Thursday, May 19, 2016

An Introduction to Object Oriented Programming in Python - Part 1

What is Object Oriented Programming (OOP)?

Object Oriented Programming (OOP) is a very broad topic to be covered in complete details in just a single blog post article. So, I will spread this Introduction to OOP across multi parts of the blog post.

In this part 1, I will introduce, define and explain OOP and some common terminologies used in OOP world with focus on Python Programming Language.

By now you should be aware that Python just like Java, C#, or PHP has a very strong support for Object Oriented Programming (OOP).

What is Object Oriented Programming (OOP)?

Let’s quickly take a look at the general background of “Object Oriented Programming (OOP)” as applicable to most languages that support Object-Oriented concepts.

There are different kinds of programming paradigms; OOP is just one of such paradigms that create “objects” during the phase of programming.
The first object oriented language was Simula-67; Smalltalk followed soon after as the first "pure" object-oriented language. Many languages designed from the 1980s to the present have been object-oriented, notably C++, Python, Java, C#, Ruby, JavaScript and PHP.

The word paradigm is used a great deal when talking about programming languages. What does it mean?
A programming paradigm is a style or “way” of programming. Some languages make it easy to write in some paradigms but not others.

List of Common Paradigms
Some of the more common paradigms are listed below;-

Object Oriented Programming is much more similar to the way the real-world works; it is comparable to the human brain. A message must be sent requesting the data, just like people must ask one another for data/information since we cannot see inside each other’s heads.
In OOP, data and functionality are combined and wrapped inside what is called an “object” (in other words; each program is made up of many entities called “objects”). These objects have state (attribute) and behavior (method). OOP is based on the sending of messages to objects. Objects respond to messages by performing operations.

Now, after reading all these background intro on OOP you should be able to define what it is. Below are some notable definition that cuts across different authors.

OOP: is a programming style of doing real world thinking and simulating the real world in computer programs.

OOP: is a programming paradigms that creates “objects” during the phase of programming.

OOP: is an approach to problem solving where all computations are carried out using objects.

Objects are similar to real world entities, every object has two things namely: Attributes and Methods (that is: Properties and Behaviors).

OOP correlates the real world entities (objects) properties and behaviors. These properties and behaviors of objects are often called with different name by different programming authors as follow:-
Properties are also called: Attributes, Variables, Data members, Fields, Characteristics
Behaviors are also called: Methods, Fucntion members, Actions, Procedures

However, I prefer to call them: Attributes and Methods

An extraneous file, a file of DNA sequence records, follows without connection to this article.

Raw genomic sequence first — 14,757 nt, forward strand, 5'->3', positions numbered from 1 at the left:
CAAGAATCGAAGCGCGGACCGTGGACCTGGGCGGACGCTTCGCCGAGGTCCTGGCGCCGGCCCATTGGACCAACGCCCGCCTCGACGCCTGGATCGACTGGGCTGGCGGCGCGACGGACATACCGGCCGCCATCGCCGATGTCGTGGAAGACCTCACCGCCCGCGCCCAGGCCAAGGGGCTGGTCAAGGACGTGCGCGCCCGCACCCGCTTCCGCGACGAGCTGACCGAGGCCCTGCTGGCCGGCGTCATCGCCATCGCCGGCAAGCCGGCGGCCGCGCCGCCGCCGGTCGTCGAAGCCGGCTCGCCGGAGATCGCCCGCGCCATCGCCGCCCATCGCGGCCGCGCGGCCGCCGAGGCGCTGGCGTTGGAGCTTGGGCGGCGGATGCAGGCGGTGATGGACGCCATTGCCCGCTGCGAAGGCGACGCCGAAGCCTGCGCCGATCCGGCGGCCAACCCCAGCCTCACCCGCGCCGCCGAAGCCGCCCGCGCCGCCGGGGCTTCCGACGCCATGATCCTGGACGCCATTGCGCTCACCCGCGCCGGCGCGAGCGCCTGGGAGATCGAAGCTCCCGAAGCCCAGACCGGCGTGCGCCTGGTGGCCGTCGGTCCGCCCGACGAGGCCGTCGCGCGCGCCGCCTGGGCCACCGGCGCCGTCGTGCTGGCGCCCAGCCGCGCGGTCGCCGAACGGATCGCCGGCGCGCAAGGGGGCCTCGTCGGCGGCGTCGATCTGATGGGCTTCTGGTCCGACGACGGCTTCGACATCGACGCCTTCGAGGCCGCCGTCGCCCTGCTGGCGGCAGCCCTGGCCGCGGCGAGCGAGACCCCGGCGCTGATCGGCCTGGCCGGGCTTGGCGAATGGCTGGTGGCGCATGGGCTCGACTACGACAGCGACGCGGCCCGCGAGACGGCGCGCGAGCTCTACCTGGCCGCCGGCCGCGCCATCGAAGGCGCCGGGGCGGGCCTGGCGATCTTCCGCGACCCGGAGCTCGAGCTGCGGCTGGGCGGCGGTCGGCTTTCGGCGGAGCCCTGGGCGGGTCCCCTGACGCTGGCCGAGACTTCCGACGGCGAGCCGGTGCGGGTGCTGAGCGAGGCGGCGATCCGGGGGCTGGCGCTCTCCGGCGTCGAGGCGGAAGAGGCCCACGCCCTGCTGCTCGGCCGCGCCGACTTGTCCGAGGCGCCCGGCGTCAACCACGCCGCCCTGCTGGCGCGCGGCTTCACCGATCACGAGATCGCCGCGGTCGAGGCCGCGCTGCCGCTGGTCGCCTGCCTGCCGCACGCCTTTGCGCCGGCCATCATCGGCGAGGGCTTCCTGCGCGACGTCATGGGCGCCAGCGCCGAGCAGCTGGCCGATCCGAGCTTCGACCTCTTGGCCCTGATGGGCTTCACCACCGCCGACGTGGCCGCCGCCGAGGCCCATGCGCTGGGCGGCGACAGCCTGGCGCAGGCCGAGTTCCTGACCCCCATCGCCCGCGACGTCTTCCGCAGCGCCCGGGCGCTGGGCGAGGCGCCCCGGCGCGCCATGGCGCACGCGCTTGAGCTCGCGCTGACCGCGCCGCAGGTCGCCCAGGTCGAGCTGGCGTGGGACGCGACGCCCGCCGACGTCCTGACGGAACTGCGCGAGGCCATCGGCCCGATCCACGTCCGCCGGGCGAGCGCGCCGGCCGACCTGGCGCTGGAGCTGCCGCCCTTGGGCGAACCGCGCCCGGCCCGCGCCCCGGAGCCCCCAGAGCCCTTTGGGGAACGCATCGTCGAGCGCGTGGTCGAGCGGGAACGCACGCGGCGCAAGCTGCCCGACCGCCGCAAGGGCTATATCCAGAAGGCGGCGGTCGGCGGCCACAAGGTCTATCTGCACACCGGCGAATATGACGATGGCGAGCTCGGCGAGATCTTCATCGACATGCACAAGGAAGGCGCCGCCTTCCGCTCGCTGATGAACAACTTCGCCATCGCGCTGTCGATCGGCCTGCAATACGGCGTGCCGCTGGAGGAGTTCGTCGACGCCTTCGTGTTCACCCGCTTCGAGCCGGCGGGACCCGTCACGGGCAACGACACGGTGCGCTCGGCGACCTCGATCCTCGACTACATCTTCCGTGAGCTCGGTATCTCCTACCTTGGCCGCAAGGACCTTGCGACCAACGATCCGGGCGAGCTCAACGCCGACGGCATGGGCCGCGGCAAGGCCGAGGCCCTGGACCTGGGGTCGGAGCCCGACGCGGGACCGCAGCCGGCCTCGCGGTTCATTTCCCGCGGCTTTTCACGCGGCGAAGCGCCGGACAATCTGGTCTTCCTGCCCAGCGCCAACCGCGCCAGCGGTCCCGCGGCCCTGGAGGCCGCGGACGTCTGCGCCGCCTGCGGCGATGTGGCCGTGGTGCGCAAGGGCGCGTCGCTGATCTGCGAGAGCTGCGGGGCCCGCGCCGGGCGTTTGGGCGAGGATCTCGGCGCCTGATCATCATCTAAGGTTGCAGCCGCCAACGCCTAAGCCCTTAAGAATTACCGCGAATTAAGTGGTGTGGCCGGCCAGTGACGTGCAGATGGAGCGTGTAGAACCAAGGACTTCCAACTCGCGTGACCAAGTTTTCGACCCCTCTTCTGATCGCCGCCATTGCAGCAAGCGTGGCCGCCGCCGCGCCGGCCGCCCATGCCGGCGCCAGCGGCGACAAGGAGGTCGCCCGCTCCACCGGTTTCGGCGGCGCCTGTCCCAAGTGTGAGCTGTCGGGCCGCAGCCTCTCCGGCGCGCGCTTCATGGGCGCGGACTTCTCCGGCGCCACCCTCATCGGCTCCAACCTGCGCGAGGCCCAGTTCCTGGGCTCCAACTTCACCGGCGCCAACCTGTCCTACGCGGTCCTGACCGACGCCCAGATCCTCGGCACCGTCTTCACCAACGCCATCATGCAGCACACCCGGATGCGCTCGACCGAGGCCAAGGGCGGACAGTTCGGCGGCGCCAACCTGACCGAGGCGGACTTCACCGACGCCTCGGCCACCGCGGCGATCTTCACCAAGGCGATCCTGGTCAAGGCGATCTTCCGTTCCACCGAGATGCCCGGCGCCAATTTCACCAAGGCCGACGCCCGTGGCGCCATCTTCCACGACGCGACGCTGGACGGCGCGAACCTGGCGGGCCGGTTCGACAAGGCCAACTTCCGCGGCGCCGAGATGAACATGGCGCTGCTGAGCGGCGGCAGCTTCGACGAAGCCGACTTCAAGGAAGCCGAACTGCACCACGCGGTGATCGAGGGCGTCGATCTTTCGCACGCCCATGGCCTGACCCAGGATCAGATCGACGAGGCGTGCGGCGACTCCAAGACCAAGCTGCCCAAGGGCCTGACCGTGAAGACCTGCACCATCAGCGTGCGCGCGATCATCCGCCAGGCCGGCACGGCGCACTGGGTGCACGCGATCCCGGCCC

Python has been an object-oriented language since it existed. Because of this, creating and using OOP concepts are downright easy.

There are quite a few alike and frequently used terminologies in OOP, I will define them down below.

Don't worry at this stage if you don't understand the meaning of the terms below. As we use them there meaning will be come clearer and you can always refer back here to check the definitions again.

Class: A user-defined prototype for an object that defines a set of attributes that characterize any object of the class. The attributes are data members (class variables and instance variables) and methods, accessed via dot notation.

Class variable: A variable that is shared by all instances of a class. Class variables are defined within a class but outside any of the class's methods. Class variables are not used as frequently as instance variables are.

Data member: A class variable or instance variable that holds data associated with a class and its objects.

Function overloading: The assignment of more than one behavior to a particular function. The operation performed varies by the types of objects or arguments involved.

Instance variable: A variable that is defined inside a method and belongs only to the current instance of a class.

Instance: An individual object of a certain class. An object obj that belongs to a class Circle, for example, is an instance of the class Circle.

Instantiation: The creation of an instance of a class.

Method: A special kind of function that is defined in a class definition.

Object: A unique instance of a data structure that's defined by its class. An object comprises both data members (class variables and instance variables) and methods. Data + Method = Object

Operator overloading: The assignment of more than one function to a particular operator.

Terms like Inheritance, Encapsulation, Polymorhism are considered as the Pillars of OOP. They will be disused in details in coming parts of this article series.

Don't worry at this stage if you don't understand the meaning of the terms above. As we use them there meaning will be come clearer and you can always refer back here to check the definitions again.

The next Part 2 will discuss Using OOP in Python.

Thank for reading

Reference Materials are here

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